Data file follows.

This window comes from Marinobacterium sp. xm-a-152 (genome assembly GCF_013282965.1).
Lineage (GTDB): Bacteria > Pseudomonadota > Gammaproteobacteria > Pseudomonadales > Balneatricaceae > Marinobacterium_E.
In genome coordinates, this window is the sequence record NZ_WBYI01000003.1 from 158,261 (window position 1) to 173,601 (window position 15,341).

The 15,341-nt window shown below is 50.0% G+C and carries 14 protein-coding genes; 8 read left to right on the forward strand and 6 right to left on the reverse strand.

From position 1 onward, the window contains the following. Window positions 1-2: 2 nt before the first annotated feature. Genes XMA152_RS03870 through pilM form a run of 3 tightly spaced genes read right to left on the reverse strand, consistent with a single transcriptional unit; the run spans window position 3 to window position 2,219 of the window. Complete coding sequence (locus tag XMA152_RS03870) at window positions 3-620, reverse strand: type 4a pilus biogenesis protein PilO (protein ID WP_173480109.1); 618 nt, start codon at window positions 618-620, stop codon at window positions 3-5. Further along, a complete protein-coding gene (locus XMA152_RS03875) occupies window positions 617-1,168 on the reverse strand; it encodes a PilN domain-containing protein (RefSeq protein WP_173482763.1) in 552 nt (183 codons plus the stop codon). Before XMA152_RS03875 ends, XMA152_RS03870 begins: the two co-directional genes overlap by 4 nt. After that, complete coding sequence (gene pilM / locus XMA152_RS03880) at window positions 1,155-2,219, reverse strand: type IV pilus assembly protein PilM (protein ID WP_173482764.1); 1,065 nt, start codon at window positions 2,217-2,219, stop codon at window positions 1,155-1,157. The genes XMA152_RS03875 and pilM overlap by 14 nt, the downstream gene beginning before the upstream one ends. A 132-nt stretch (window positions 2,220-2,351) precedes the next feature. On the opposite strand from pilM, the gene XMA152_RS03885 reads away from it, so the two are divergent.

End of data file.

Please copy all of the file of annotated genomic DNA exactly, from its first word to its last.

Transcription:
This window comes from Marinobacterium sp. xm-a-152 (genome assembly GCF_013282965.1).
Lineage (GTDB): Bacteria > Pseudomonadota > Gammaproteobacteria > Pseudomonadales > Balneatricaceae > Marinobacterium_E.
In genome coordinates, this window is the sequence record NZ_WBYI01000003.1 from 158,261 (window position 1) to 173,601 (window position 15,341).

The 15,341-nt window shown below is 50.0% G+C and carries 14 protein-coding genes; 8 read left to right on the forward strand and 6 right to left on the reverse strand.

From position 1 onward, the window contains the following. Window positions 1-2: 2 nt before the first annotated feature. Genes XMA152_RS03870 through pilM form a run of 3 tightly spaced genes read right to left on the reverse strand, consistent with a single transcriptional unit; the run spans window position 3 to window position 2,219 of the window. Complete coding sequence (locus tag XMA152_RS03870) at window positions 3-620, reverse strand: type 4a pilus biogenesis protein PilO (protein ID WP_173480109.1); 618 nt, start codon at window positions 618-620, stop codon at window positions 3-5. Further along, a complete protein-coding gene (locus XMA152_RS03875) occupies window positions 617-1,168 on the reverse strand; it encodes a PilN domain-containing protein (RefSeq protein WP_173482763.1) in 552 nt (183 codons plus the stop codon). Before XMA152_RS03875 ends, XMA152_RS03870 begins: the two co-directional genes overlap by 4 nt. After that, complete coding sequence (gene pilM / locus XMA152_RS03880) at window positions 1,155-2,219, reverse strand: type IV pilus assembly protein PilM (protein ID WP_173482764.1); 1,065 nt, start codon at window positions 2,217-2,219, stop codon at window positions 1,155-1,157. The genes XMA152_RS03875 and pilM overlap by 14 nt, the downstream gene beginning before the upstream one ends. A 132-nt stretch (window positions 2,220-2,351) precedes the next feature. On the opposite strand from pilM, the gene XMA152_RS03885 reads away from it, so the two are divergent.